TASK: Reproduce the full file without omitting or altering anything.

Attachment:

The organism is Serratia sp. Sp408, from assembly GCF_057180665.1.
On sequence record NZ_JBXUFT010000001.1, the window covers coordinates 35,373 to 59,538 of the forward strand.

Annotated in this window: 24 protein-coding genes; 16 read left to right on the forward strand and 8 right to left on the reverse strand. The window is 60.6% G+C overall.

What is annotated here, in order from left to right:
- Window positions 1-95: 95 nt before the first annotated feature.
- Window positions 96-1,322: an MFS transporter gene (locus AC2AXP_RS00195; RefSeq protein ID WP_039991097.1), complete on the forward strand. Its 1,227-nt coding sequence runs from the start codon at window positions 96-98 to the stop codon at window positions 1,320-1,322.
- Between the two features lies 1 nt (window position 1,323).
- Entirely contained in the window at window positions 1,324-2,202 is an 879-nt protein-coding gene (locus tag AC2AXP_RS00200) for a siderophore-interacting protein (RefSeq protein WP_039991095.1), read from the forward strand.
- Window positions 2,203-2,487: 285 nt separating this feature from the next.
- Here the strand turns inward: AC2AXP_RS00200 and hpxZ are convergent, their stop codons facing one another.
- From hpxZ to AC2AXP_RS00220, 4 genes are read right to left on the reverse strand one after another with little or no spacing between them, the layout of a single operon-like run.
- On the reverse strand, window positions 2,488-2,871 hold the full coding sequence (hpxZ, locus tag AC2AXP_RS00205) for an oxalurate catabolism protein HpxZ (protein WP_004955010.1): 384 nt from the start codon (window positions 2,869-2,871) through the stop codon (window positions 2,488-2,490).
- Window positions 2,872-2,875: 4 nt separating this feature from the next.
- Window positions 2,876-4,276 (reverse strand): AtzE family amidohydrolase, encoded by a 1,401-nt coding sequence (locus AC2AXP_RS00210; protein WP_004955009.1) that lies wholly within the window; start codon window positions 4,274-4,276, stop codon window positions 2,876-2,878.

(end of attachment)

The organism is Serratia sp. Sp408, from assembly GCF_057180665.1.
On sequence record NZ_JBXUFT010000001.1, the window covers coordinates 35,373 to 59,538 of the forward strand.

Annotated in this window: 24 protein-coding genes; 16 read left to right on the forward strand and 8 right to left on the reverse strand. The window is 60.6% G+C overall.

What is annotated here, in order from left to right:
- Window positions 1-95: 95 nt before the first annotated feature.
- Window positions 96-1,322: an MFS transporter gene (locus AC2AXP_RS00195; RefSeq protein ID WP_039991097.1), complete on the forward strand. Its 1,227-nt coding sequence runs from the start codon at window positions 96-98 to the stop codon at window positions 1,320-1,322.
- Between the two features lies 1 nt (window position 1,323).
- Entirely contained in the window at window positions 1,324-2,202 is an 879-nt protein-coding gene (locus tag AC2AXP_RS00200) for a siderophore-interacting protein (RefSeq protein WP_039991095.1), read from the forward strand.
- Window positions 2,203-2,487: 285 nt separating this feature from the next.
- Here the strand turns inward: AC2AXP_RS00200 and hpxZ are convergent, their stop codons facing one another.
- From hpxZ to AC2AXP_RS00220, 4 genes are read right to left on the reverse strand one after another with little or no spacing between them, the layout of a single operon-like run.
- On the reverse strand, window positions 2,488-2,871 hold the full coding sequence (hpxZ, locus tag AC2AXP_RS00205) for an oxalurate catabolism protein HpxZ (protein WP_004955010.1): 384 nt from the start codon (window positions 2,869-2,871) through the stop codon (window positions 2,488-2,490).
- Window positions 2,872-2,875: 4 nt separating this feature from the next.
- Window positions 2,876-4,276 (reverse strand): AtzE family amidohydrolase, encoded by a 1,401-nt coding sequence (locus AC2AXP_RS00210; protein WP_004955009.1) that lies wholly within the window; start codon window positions 4,274-4,276, stop codon window positions 2,876-2,878.